20 November 2016

Midget Marigold Mystery Solved

I often grow the dwarf French marigolds as infill border plants never growing more than 8 inches tall (20 cm). One of my favorites is "Tiger Eyes" with the red bottom petals and orange-yellow pom poms. But near the end of each growing season, the red color and the orange tint goes away. The blooms become uniformly yellow.

I thought it might be the cooler weather affecting the coloring as it does some plants. Or, it might be the shorter day length that was causing the change, much like a poinsettia depends on longer nights for its red blooms. I discovered the reason my marigold change color this year by accident.

It is neither the day length nor the temperature that causes the loss of red. The plant simply gets tired. This marigold seed blooms true to its parent. As summer progresses I deadhead the spent blooms, leaving them around the ground near the plant. Some of the seed heads sprouted and grew new plants. Since we had a long growing season this year, getting our first killing frost only last week, these volunteer spouts had enough time to bloom.

The blooms were as colorful as a day in spring, despite the cooler fall temperatures and the shorter days. While the older plants nearby were haggard and blooming uniformly yellow, the new plants were red, robust, and orange-yellow as they were planted in spring. This tells me that as the plant gets old, its bloom colors simply change, like we do.

There is nothing I can do other than to sow successive plantings throughout the summer, something that is not going to happen. We will accept the change as a natural pattern.

15 November 2016

Springing From The Compost

In mid summer, a few vines emerged at the base of the side garden tomato plants. The new plants looked like late sprouts of the zucchini seeds I planted but lost track of when they did not germinate. The seedlings were no problem since one can never have too much zucchini with the evil squash vine borer lurking.

I let these grow, and about a month later realized that they were not zucchini. The two looked more like watermelon or cantaloupe vines. As the season turned to fall, a few fuzzy green balls appeared, about the size of baseballs. The wrinkled netting on the surface identified them as cantaloupe. Strangely, the netting surface covered only one half of the small fruit.

Last month near Halloween, the tops began to show signs of rot, so the fruit was picked and cut open. Each looked like a cantaloupe inside with a saturated orange flesh. It tasted like one too, but unfortunately not as sweet as the store bought.

Some seeds from the compost that I used around the tomato plants sprouted, and the compost did have cantaloupe. I have had tomato seeds sprout from compost, but never cantaloupe. The plants were most likely some parent of a hybrid bred for the stores.

22 October 2016

Into The Pot

Today was cold and windy -- more normal for autumn than the summer weather we enjoyed during the week. This was a perfect day for staying indoors and cooking, and minestrone soup was on the menu. Out of the freezer and into the pot went a bag of green string beans from my summer garden.

Beans
After harvesting green beans, they were washed and sent whole into the freezer. It was an experiment to determine if they could be successfully frozen and later used as an ingredient in soups. For today's minestrone, a bag of beans was steamed to thaw it but beans were not cooked. They kept their shape after being cut, and best of all, they were tasty -- great as a soup ingredient.

Carrots
The carrots for the soup were pulled from the garden a few minutes before going into the pot. Carrots never grew well in my clay soil despite testing several types. Sand added to the soil didn't seem to help. Organic material eventually did (along with the previously added sand) and as long as carrots are planted in that same hospitable spot each year, they do well. I think the carrot shape represents the growing season like rings in a tree -- wet and pleasant at the spring, dry, wet and normal, hot, then recently unusually warm. Remaining carrots stay in the ground until they are used.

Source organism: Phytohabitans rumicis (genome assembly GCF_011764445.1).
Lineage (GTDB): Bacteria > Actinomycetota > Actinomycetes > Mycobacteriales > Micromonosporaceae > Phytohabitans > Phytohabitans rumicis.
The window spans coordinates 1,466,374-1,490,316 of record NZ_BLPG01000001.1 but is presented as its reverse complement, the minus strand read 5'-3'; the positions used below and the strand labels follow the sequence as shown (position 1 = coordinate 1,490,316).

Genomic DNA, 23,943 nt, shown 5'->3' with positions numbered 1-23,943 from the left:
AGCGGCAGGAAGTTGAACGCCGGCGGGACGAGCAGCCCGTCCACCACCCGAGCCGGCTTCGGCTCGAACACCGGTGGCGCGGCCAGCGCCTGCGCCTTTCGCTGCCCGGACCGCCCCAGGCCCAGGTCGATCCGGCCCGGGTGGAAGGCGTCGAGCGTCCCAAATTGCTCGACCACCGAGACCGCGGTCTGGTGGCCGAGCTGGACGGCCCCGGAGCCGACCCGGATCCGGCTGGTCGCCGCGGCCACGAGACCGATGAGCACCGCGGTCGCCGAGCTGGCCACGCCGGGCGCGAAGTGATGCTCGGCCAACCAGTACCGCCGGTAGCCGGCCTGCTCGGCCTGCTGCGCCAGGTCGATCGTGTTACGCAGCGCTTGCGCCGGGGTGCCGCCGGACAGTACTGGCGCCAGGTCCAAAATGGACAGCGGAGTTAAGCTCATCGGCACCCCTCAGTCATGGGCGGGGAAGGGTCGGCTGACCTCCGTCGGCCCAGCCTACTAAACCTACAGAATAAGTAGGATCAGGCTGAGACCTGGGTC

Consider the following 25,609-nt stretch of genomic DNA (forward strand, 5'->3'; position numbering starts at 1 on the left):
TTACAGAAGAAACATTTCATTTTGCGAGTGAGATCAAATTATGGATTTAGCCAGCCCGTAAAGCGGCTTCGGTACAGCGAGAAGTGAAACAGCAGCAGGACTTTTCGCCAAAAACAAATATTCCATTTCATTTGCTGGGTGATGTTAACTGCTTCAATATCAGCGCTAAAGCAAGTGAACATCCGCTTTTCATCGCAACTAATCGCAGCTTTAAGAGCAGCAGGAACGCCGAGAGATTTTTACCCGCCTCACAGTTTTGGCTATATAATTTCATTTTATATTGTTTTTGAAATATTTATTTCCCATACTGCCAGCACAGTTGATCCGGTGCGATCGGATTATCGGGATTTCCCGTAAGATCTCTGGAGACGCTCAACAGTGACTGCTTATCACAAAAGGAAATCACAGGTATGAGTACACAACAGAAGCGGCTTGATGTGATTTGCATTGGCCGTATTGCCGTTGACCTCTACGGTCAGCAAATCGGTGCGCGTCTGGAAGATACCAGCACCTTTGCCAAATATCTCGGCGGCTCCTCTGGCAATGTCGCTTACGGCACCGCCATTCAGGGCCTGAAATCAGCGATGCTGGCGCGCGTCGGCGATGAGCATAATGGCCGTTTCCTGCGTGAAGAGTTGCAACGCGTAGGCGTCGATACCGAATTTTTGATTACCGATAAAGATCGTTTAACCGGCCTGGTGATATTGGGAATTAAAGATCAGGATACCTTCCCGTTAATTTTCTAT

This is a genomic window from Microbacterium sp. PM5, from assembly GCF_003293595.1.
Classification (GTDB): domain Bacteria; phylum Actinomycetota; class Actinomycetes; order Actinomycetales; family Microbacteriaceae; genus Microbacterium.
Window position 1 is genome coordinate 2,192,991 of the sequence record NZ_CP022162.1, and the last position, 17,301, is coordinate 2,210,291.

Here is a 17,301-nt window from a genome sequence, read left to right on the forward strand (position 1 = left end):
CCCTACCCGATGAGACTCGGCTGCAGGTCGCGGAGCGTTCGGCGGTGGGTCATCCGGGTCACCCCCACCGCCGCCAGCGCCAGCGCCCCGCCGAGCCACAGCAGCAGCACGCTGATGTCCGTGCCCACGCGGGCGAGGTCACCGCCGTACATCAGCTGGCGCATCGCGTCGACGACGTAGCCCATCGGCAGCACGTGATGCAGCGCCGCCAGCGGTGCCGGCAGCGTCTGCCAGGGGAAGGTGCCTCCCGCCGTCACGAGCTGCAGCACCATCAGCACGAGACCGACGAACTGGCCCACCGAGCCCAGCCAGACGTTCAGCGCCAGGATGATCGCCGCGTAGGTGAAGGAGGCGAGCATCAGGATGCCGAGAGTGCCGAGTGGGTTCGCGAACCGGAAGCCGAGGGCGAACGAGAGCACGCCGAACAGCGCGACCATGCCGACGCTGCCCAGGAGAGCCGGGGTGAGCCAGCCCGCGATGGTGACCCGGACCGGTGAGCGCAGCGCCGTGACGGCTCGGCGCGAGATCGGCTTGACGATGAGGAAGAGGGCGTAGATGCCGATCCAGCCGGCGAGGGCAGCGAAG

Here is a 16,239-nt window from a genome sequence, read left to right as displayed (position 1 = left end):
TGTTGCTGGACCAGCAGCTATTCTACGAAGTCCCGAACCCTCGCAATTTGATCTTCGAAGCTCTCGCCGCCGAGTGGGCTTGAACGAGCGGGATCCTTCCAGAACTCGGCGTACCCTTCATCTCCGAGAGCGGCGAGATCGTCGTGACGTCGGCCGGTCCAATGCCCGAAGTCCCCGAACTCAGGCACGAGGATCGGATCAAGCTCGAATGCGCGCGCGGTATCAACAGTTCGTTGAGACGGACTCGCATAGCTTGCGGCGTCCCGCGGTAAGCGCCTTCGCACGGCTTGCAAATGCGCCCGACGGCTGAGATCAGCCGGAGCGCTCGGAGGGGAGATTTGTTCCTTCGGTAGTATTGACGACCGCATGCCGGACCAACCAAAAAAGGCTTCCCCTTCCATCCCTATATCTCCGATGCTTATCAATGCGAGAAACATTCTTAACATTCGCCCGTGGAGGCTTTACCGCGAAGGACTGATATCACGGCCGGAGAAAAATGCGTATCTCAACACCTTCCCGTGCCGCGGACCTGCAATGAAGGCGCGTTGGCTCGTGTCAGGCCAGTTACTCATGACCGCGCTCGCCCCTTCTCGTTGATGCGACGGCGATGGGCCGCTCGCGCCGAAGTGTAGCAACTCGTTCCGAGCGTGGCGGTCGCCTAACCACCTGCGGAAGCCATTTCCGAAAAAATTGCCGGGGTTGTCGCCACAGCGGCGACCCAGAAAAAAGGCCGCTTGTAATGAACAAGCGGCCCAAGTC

Zucchini
As noted in the previous post, they were diced, blanched in boiling water for up to two minutes, cooled in ice water, then frozen. They appear to have lost their firmness going into the freezer, but they may be fine as a soup ingredient.

10 October 2016

Baseball Bats for the Playoffs

Baseball season starts as our Washington Nationals try to avoid being eliminated in the first round for a third time. This year, I offer late baseball bats in the form of zucchini, or vice versa, at the same time the series begin.

To avoid the dreaded squash vine borer this year, seeds were planted around the Fourth of July, believing there was a good chance to miss the egg-laying time of the pests. Most of the plants turned out good, but one got bit. I cut the plant off from the infected stem and planted it by mounding soil and keeping it moist. Happily, it worked, and the plant set roots and continued to grow.

The zucchini was late however. As usual, the fruit would set on a Monday, and by picking time on Friday, I had zucchini-sauras. For that minestrone soup-making in cold winters, I read that freezing zucchini is possible. To keep it from from turning into a mush in my freezer, I need to first cut into its final sizes and shapes, and blanch before freezing.

For The Record:
  • Average moist soil
  • Full sun
  • Small amount of fertilizer
  • Squash vine borer summer, and powdery mildew in fall


Garden Calendar:
  • Blooming: mexican zinnia, zinnia, marigold, acidantra
  • Harvested: 2 zucchini, 1 pepper, 2 cukes

30 September 2016

Google Deleted My Favorite Blogs

Apologies to anyone who was used to seeing their blog on my sidebar to the right. Google (who else?) deleted them sometime in the last two weeks. I don't know if it was an accident or if Google updated something and they disappeared in the update. Some of the sidebar lists remain, but the first four lists of the blogs I read are now gone. Maybe it is now time to switch to Wordpress?

9 October 2016
The lists magically came back this week. I am glad I do not need to rebuild them.

11 September 2016

Red Eyes This Year